• Exercise = high level movement that we currently execute prescriptively
  • Movement = exploring and learning about ourselves and the world through physical interaction and the corresponding feedback

Alright, we get it. Exercise and movement are good. But not everybody has the luxury of being able to use their valuable time and energy to get smarter, healthier, or stronger. Some people have kids and jobs and health issues and social media posts to look at and whatever. I’ll paraphrase what I said a paragraph ago, movement is life. If you put it off with excuses, you’ll have less energy and strength to carry out those tasks anyway.

Kids learn movement patterns from their parents, as well as sedentary behaviors and beliefs surrounding exercise; cognitive function and energy levels decline, resulting in terrible performance and emotional resilience at your workplace; health issues compound, immune function declines, and doctor’s visits begin to add up; finally, there’s the issue with developing addictive behaviors, such as endless social media scrolling, in the absence of actual real-world interactions.     

In general, the act of being lazy results in our bodies becoming less resilient to physical, mental, and emotional stress from seemingly harmless extended periods of inactivity. Even though it may appear counter intuitive making ourselves use energy when it seems we have little to give in the first place, this is the reason why we need to artificially reenact our paleolithic daily activities in order to counter the detrimental effects of a sedentary lifestyle.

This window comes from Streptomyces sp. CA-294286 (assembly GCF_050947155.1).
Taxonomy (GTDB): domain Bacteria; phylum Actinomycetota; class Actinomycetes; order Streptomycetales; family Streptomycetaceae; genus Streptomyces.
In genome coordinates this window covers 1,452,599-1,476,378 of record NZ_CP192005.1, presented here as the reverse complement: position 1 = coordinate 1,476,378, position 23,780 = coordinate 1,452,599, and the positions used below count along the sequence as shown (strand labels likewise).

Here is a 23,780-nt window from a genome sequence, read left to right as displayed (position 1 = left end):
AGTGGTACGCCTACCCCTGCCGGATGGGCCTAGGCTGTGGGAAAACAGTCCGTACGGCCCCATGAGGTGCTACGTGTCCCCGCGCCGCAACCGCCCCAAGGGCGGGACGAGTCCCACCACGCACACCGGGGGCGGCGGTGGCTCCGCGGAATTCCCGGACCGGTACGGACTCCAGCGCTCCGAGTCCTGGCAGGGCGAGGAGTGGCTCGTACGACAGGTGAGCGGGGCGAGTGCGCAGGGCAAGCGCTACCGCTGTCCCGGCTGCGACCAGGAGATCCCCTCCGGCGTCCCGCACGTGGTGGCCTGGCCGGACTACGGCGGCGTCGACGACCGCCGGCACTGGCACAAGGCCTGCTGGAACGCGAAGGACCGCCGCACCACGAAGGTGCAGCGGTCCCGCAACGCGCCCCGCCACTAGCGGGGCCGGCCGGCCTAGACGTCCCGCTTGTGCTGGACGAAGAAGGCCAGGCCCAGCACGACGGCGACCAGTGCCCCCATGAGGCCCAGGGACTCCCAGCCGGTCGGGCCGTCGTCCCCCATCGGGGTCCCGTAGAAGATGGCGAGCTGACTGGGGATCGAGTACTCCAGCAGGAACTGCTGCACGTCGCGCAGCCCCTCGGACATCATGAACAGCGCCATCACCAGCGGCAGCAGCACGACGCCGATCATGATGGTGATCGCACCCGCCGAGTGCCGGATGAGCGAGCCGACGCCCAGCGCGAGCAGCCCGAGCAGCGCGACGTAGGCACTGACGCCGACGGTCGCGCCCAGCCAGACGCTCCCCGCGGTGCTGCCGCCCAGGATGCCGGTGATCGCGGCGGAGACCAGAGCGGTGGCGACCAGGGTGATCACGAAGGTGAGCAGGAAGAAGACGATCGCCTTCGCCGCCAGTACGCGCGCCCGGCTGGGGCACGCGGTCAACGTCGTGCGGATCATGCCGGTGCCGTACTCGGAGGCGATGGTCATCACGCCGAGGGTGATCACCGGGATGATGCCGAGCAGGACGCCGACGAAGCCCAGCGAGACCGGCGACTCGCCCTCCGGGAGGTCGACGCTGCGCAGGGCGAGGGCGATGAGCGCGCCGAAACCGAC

Luckily, there is a silver lining to forcing ourselves to undergo energetically expensive biological exercise requirements. It feels good.  

Not only do our bodies release feel good hormones as a reward for our brief stints of activity, they also become stronger and more resilient, making future movement sessions much less of a burden. So much so that you’ll probably enjoy it. 

Do we need to become an 8 million-strong species of vascular clouds?

As I’m sure you’ve noticed what I’ve been alluding to, gym training is a very specific form of exercise that is incredibly useful, but not necessary for the majority of the population. 

All exercise is beneficial to a certain extent, but your preferences – based on previous skillsets, cultural influence, social influence, and lifestyle goals – will dictate which style is more appropriate or applicable to you.

Find out your WHY for exercising. Are you exercising for longevity, aesthetic development for self-esteem and social influence, or for a competitive advantage within your chosen sport? If you can’t think of a why, just start doing something (anything) until you can figure out what you enjoy doing.

If you want to find out what your basic exercise requirements are, the most efficient way to optimize your training time and recovery, or want to dig deeper into the exercise science, click one of the links below to find out more. 

JayPT +